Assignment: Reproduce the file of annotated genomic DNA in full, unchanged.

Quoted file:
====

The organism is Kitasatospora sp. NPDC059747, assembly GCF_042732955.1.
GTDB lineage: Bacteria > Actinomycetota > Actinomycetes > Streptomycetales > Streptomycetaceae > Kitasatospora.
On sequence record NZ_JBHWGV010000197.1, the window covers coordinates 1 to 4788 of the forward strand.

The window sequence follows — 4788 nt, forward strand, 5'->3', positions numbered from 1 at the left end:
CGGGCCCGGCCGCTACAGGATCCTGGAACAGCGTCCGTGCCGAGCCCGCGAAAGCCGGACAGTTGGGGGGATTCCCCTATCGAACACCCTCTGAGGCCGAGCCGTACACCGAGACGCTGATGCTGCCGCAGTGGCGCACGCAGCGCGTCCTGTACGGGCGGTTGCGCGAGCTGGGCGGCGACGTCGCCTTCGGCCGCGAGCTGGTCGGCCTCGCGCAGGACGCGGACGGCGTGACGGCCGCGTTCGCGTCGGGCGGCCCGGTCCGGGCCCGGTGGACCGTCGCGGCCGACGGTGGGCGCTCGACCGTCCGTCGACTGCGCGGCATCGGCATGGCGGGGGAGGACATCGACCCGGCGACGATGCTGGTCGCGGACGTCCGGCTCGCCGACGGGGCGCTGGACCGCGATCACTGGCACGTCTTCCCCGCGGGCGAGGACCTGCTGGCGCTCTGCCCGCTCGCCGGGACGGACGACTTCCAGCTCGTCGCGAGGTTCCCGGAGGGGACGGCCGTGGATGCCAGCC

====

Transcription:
The organism is Kitasatospora sp. NPDC059747, assembly GCF_042732955.1.
GTDB lineage: Bacteria > Actinomycetota > Actinomycetes > Streptomycetales > Streptomycetaceae > Kitasatospora.
On sequence record NZ_JBHWGV010000197.1, the window covers coordinates 1 to 4788 of the forward strand.

The window sequence follows — 4788 nt, forward strand, 5'->3', positions numbered from 1 at the left end:
CGGGCCCGGCCGCTACAGGATCCTGGAACAGCGTCCGTGCCGAGCCCGCGAAAGCCGGACAGTTGGGGGGATTCCCCTATCGAACACCCTCTGAGGCCGAGCCGTACACCGAGACGCTGATGCTGCCGCAGTGGCGCACGCAGCGCGTCCTGTACGGGCGGTTGCGCGAGCTGGGCGGCGACGTCGCCTTCGGCCGCGAGCTGGTCGGCCTCGCGCAGGACGCGGACGGCGTGACGGCCGCGTTCGCGTCGGGCGGCCCGGTCCGGGCCCGGTGGACCGTCGCGGCCGACGGTGGGCGCTCGACCGTCCGTCGACTGCGCGGCATCGGCATGGCGGGGGAGGACATCGACCCGGCGACGATGCTGGTCGCGGACGTCCGGCTCGCCGACGGGGCGCTGGACCGCGATCACTGGCACGTCTTCCCCGCGGGCGAGGACCTGCTGGCGCTCTGCCCGCTCGCCGGGACGGACGACTTCCAGCTCGTCGCGAGGTTCCCGGAGGGGACGGCCGTGGATGCCAGCC